The Fallacy of Many Questions: On the Notions of Complexity, Loadedness and Unfair Entrapment in Interrogative Theory [Book Review]
David Bourget (Western Ontario)
David Chalmers (ANU, NYU)
Rafael De Clercq
Ezio Di Nucci
Jonathan Jenkins Ichikawa
Jack Alan Reynolds
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Argumentation 13 (4):379-383 (1999)
The traditional fallacy of many questions, also known as the fallacy of complex question, illustrated by the question, "Have you stopped sexually harassing your students?", has been known since ancient times, but is still alive and well. What is of practical importance about this fallacy is that it represents a tactic of entrapment that is very common in everyday argumentation, as well as in special kinds of argumentation like that in a legal trial or a parliamentary debate. The tactic combines the use of loaded questions with the complexity of the question. A key notion is that of the presupposition of the question. How to deal with such questions is a point of departure for interrogative theory, and for any attempts to construct formal dialogues of a kind that can be used as normative models of argumentation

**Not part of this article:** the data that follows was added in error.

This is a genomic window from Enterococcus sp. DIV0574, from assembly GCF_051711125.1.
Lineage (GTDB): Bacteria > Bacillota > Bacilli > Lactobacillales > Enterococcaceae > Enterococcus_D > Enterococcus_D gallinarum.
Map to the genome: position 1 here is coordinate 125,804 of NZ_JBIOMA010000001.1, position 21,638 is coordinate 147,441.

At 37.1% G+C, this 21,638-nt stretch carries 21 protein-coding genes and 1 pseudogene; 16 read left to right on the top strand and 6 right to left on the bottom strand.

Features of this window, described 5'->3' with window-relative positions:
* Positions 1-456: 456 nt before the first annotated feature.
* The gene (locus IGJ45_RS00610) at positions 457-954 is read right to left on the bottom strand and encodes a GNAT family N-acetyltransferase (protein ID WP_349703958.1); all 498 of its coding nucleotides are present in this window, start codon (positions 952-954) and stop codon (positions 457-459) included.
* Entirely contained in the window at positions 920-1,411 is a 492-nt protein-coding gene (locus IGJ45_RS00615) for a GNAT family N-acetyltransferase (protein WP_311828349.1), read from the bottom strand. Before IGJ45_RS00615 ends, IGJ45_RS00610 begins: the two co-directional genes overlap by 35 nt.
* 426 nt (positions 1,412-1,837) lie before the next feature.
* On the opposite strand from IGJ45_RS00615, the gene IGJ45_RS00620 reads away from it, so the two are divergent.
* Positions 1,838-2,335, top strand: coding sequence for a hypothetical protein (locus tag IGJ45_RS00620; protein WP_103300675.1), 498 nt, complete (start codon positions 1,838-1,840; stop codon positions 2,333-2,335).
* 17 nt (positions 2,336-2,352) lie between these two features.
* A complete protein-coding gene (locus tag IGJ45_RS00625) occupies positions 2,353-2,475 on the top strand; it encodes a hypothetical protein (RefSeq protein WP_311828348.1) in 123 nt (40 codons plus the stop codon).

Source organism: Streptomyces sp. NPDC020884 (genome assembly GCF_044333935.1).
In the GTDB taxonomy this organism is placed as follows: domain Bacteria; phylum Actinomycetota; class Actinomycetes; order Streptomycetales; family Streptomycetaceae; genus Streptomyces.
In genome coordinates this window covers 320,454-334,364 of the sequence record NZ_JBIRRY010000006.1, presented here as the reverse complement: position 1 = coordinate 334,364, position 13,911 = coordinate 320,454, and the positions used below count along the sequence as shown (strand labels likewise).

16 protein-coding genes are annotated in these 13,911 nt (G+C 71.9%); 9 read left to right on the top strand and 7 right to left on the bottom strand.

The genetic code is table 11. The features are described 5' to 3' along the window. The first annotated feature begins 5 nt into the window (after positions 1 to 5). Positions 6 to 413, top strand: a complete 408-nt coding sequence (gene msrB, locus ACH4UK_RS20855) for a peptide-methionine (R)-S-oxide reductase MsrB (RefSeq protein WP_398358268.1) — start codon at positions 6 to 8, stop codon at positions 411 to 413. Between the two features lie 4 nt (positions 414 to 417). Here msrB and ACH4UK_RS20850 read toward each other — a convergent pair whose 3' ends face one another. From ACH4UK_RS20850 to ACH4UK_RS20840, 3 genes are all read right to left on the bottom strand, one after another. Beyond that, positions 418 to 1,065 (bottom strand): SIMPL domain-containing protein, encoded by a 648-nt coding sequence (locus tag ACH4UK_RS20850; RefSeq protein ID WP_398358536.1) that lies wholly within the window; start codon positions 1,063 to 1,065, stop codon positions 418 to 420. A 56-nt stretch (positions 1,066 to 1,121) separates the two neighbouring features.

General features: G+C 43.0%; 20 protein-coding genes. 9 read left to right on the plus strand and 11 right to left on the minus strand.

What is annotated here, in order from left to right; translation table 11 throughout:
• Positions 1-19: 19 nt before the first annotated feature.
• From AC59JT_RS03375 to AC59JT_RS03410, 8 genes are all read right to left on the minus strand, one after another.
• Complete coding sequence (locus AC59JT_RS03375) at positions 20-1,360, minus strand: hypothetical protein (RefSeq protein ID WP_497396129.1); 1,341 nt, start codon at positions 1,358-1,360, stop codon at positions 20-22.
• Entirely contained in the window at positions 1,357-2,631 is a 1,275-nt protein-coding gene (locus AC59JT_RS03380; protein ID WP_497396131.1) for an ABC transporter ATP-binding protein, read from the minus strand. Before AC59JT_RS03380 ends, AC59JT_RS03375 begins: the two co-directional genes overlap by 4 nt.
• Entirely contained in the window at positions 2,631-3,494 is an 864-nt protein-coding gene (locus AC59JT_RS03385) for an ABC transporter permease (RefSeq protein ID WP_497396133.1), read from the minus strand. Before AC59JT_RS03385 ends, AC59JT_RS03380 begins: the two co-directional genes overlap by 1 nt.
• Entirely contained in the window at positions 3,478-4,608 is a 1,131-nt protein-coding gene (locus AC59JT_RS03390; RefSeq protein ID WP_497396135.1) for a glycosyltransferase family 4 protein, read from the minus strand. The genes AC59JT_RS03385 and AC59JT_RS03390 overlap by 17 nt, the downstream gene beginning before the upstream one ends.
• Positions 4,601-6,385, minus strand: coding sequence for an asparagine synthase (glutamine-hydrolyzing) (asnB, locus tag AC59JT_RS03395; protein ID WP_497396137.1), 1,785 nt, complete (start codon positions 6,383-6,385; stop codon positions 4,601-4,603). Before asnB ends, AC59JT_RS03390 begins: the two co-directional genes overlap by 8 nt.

|Keywords||argument tactics debate fallacies interrogation loaded questions multiple-choice questions multiple questions questioning tricky questions|
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